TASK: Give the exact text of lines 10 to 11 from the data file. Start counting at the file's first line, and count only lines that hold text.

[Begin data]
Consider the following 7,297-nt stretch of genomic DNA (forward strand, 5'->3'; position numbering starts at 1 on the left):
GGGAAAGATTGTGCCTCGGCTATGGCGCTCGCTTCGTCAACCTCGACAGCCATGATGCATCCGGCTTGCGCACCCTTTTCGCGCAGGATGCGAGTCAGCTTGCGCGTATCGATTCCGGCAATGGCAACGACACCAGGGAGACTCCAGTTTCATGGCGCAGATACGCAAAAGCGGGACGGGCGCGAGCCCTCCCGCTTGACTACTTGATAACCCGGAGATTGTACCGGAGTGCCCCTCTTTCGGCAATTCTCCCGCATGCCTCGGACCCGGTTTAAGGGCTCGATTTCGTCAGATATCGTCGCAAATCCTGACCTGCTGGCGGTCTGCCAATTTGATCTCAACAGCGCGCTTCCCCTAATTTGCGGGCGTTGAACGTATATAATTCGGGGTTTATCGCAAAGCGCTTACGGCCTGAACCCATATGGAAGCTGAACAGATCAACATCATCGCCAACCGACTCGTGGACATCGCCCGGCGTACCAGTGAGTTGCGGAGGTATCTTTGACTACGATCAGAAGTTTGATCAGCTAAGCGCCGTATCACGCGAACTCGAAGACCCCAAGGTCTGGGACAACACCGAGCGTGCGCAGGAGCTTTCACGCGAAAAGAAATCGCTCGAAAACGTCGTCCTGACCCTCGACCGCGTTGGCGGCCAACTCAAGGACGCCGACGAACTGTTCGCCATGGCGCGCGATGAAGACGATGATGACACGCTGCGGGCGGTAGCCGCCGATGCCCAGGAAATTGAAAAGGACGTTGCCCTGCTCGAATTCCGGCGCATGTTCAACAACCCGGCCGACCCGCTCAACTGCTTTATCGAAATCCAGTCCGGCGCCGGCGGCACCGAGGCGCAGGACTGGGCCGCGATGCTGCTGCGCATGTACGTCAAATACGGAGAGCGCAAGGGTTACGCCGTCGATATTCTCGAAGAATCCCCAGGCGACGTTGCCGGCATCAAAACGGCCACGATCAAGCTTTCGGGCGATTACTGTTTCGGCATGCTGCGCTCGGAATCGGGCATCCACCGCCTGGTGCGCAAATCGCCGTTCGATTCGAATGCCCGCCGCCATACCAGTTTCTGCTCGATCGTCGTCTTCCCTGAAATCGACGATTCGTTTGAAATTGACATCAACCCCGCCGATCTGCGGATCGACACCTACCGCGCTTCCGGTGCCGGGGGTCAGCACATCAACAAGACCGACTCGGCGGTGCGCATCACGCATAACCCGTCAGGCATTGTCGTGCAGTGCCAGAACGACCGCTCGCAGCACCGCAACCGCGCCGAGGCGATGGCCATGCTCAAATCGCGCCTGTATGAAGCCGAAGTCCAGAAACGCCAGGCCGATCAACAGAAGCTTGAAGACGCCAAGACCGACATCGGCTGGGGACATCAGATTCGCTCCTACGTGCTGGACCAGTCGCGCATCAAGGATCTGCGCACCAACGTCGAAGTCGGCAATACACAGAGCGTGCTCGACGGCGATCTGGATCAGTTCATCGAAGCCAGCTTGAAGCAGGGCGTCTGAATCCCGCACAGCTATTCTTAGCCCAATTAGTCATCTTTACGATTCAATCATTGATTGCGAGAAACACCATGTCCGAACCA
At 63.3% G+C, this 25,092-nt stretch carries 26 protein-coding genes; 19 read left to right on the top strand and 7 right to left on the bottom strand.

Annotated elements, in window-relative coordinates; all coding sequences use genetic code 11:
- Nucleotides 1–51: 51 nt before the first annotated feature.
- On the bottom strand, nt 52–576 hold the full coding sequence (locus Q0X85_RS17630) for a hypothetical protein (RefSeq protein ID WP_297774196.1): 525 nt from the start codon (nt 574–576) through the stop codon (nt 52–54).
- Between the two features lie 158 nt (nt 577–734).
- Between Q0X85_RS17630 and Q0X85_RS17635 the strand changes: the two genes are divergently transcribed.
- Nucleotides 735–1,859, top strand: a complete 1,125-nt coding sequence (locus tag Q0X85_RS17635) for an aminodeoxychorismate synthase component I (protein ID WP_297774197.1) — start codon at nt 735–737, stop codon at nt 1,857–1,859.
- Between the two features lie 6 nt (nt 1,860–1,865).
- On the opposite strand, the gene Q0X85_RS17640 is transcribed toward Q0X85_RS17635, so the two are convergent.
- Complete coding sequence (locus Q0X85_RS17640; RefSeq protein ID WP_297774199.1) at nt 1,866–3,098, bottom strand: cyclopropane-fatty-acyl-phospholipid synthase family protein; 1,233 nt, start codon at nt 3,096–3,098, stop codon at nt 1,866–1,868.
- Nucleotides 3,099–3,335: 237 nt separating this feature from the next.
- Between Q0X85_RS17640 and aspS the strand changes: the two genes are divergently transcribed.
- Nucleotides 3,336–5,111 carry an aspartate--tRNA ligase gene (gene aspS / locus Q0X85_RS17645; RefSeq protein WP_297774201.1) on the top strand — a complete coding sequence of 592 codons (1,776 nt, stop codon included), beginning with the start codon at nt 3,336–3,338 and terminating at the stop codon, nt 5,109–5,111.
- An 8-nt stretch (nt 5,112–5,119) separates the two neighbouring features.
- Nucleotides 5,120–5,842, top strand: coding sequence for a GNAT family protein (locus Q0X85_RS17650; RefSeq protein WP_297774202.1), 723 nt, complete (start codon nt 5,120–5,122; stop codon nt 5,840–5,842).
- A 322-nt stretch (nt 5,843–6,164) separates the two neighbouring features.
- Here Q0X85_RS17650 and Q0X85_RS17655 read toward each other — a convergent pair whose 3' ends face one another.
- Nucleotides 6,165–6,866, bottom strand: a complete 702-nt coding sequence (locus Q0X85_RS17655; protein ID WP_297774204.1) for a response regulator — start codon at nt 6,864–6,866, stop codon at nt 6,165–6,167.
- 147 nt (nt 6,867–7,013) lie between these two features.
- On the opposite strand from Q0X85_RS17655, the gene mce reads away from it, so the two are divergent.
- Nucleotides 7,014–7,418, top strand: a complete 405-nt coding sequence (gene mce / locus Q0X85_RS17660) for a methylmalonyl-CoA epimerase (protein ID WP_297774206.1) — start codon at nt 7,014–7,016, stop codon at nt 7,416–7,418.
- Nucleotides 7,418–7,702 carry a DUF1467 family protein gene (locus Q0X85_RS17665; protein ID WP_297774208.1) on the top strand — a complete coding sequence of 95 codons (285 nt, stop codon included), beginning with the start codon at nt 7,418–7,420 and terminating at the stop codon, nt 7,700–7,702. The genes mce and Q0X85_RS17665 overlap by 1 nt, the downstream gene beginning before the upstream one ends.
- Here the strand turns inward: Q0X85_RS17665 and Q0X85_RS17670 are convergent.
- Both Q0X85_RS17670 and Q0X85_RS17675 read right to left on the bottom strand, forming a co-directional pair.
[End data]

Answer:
- Between the two features lie 6 nt (nt 1,860–1,865).
- On the opposite strand, the gene Q0X85_RS17640 is transcribed toward Q0X85_RS17635, so the two are convergent.